There are two motivations here – the first is not to have to think about what you are going to wear and the second is to make a statement.  Obama and Merkel don’t want to think about what they are going to wear and are taking your attention beyond what they are wearing. Player and Coddington are perhaps making a statement.

If you want your audience to move beyond what you are wearing I am afraid that it needs to be unremarkable in the specific environment – unless you want to make a statement and build this into your personal brand – Suzy Menkes’ rather strange hairstyle is an example – but then she is in the fashion business.


Monday, 17 November 2014

Will a rose by any other name damage your brand?


I am intrigued by an article in the Saturday Independent: 


Now we all know that mayonnaise is a sauce or dressing made with eggs and olive oil, a whisk and a strong right arm. For some reason our cousins in the USA call it mayo.  Unilever make Hellman’s Mayonnaise and a feisty start-up business, Hampton Creek, has produced a dressing called Just Mayo which does not contain eggs.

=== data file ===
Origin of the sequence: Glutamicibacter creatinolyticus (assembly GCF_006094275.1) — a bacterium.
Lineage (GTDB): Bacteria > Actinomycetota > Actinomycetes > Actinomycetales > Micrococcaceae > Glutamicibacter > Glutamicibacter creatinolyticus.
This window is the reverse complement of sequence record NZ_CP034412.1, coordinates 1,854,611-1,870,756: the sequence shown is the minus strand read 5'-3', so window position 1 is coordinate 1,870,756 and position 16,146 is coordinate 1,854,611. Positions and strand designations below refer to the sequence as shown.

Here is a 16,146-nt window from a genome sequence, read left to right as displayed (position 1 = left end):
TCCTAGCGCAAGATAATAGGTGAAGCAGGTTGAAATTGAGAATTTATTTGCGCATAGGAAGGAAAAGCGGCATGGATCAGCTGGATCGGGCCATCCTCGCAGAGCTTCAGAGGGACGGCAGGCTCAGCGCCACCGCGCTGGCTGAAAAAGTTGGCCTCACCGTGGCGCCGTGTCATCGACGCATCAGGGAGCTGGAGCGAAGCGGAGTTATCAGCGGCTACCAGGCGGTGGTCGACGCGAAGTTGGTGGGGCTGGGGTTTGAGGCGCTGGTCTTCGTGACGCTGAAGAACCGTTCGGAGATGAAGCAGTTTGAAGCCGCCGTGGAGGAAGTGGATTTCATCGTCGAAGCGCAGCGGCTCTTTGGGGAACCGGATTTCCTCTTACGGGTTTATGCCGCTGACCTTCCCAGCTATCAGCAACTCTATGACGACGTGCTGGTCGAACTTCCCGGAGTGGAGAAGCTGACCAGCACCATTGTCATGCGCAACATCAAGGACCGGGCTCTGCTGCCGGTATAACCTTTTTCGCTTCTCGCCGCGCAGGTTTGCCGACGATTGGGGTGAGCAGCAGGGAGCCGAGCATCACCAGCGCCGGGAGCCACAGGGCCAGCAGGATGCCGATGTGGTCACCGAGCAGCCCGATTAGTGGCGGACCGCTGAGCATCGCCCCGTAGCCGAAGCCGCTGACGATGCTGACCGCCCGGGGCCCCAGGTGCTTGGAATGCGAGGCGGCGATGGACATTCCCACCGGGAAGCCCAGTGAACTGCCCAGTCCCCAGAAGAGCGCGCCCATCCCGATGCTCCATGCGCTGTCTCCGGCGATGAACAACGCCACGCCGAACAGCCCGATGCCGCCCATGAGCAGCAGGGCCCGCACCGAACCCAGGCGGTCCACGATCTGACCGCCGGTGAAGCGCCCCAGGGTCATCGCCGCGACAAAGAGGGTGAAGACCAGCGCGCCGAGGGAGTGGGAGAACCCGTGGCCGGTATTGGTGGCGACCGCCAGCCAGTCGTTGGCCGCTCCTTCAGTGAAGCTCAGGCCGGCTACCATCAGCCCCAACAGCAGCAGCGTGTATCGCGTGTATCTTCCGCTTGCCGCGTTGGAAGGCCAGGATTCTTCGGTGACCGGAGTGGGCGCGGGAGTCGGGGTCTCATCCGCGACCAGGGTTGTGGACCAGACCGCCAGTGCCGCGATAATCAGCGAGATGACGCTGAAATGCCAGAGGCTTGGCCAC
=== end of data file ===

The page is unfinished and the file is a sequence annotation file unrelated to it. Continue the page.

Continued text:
Unilever is suing Hampton Creek, saying that this egg-free product (which brings joy to those who can’t or won’t eat eggs) has caused “irreparable harm” to their brand. It shouldn’t be called mayo as it doesn’t contain eggs.

Pur-lease.....  I am reminded of someone who always said she was “deeply offended” for some trivial comment. With all due respect (a phrase which indicates no such thing) Unilever – mayonnaise is a generic term and by default so is mayo.

If I said “ketchup” to you – you would automatically think “tomato” but recipes have used mushrooms, oysters, walnuts and other foods and are still ketchup. I am all for Cheddar coming from Cheddar, Champagne coming from Champagne and Parma Ham coming from Parma but unless Unilever can convince me that mayo originates from County Mayo and that’s where they produce their stuff I think they should get over it.

If you want real mayonnaise – it doesn’t come out of a jar.

Tuesday, 11 November 2014

I am the lucky generation


Born after WWII I am the first generation of my family neither to have fled persecution nor to have said goodbye to a father, brother, son or male relative or friend going to war, not knowing whether I would ever see them again.